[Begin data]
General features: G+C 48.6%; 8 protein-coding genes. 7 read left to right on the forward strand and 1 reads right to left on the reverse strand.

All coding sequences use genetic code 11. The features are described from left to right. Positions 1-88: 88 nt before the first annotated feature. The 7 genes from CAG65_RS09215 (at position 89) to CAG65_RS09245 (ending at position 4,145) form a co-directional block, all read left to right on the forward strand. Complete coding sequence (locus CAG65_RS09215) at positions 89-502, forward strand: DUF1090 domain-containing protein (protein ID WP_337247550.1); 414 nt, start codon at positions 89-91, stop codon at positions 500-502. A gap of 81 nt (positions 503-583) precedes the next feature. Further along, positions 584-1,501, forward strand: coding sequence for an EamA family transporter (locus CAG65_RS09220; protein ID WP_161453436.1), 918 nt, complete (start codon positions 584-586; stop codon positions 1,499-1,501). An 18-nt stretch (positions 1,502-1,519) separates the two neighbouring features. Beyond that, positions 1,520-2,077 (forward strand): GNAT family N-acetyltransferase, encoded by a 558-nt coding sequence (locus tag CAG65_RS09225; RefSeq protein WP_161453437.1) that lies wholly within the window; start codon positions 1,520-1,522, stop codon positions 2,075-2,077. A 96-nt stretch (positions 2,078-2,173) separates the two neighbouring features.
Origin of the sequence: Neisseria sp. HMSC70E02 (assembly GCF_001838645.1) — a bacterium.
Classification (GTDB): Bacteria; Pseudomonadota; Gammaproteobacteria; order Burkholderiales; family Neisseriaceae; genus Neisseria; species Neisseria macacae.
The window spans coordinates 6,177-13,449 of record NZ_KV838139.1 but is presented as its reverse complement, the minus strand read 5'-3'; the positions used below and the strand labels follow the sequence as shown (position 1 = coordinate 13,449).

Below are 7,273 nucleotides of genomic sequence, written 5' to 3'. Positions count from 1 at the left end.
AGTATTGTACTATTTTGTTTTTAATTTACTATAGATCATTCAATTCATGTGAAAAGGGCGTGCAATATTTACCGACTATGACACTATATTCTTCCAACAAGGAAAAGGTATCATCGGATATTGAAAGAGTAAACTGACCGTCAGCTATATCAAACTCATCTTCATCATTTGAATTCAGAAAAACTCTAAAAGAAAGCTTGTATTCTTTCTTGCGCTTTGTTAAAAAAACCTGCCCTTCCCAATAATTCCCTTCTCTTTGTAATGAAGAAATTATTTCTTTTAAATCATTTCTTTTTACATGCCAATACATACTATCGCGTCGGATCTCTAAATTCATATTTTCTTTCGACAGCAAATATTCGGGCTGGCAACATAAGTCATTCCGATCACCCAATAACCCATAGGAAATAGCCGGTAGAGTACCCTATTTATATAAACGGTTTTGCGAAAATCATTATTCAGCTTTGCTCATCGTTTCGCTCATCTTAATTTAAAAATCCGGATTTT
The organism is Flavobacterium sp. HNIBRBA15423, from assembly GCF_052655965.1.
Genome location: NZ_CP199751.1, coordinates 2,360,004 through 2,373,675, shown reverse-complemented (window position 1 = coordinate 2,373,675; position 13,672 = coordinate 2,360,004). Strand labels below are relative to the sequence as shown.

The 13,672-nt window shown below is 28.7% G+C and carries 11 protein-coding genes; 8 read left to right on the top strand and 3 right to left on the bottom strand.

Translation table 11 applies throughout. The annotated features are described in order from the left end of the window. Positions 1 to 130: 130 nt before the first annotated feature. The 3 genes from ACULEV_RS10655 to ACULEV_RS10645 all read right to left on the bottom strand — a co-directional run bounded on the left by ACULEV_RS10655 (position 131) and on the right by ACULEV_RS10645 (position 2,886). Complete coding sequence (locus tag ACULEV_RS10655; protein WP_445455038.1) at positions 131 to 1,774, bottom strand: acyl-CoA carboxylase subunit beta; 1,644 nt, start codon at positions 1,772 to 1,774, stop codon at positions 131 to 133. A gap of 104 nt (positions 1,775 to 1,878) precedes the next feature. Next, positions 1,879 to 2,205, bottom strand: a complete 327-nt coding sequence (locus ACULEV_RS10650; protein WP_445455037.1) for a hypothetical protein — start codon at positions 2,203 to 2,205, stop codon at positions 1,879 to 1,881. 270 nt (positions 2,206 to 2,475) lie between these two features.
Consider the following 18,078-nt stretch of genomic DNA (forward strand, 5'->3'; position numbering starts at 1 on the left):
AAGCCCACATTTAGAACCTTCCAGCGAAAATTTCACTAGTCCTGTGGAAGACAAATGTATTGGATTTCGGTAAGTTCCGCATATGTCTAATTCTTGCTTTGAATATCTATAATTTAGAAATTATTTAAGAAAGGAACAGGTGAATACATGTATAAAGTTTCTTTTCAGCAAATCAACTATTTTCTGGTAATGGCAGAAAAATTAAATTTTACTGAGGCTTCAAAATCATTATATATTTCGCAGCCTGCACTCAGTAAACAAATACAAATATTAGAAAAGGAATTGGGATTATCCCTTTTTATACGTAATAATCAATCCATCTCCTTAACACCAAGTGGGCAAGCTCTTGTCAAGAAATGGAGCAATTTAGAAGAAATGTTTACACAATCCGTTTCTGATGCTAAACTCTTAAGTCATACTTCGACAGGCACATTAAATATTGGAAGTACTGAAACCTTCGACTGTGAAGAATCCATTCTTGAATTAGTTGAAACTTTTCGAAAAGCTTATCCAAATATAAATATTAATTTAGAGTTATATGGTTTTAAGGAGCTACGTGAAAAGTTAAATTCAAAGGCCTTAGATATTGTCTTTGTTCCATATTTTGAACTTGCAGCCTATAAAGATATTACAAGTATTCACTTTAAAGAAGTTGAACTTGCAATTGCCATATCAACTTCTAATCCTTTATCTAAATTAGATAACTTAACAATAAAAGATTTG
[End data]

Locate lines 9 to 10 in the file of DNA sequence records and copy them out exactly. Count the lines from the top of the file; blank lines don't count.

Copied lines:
Genome location: NZ_CP199751.1, coordinates 2,360,004 through 2,373,675, shown reverse-complemented (window position 1 = coordinate 2,373,675; position 13,672 = coordinate 2,360,004). Strand labels below are relative to the sequence as shown.

The 13,672-nt window shown below is 28.7% G+C and carries 11 protein-coding genes; 8 read left to right on the top strand and 3 right to left on the bottom strand.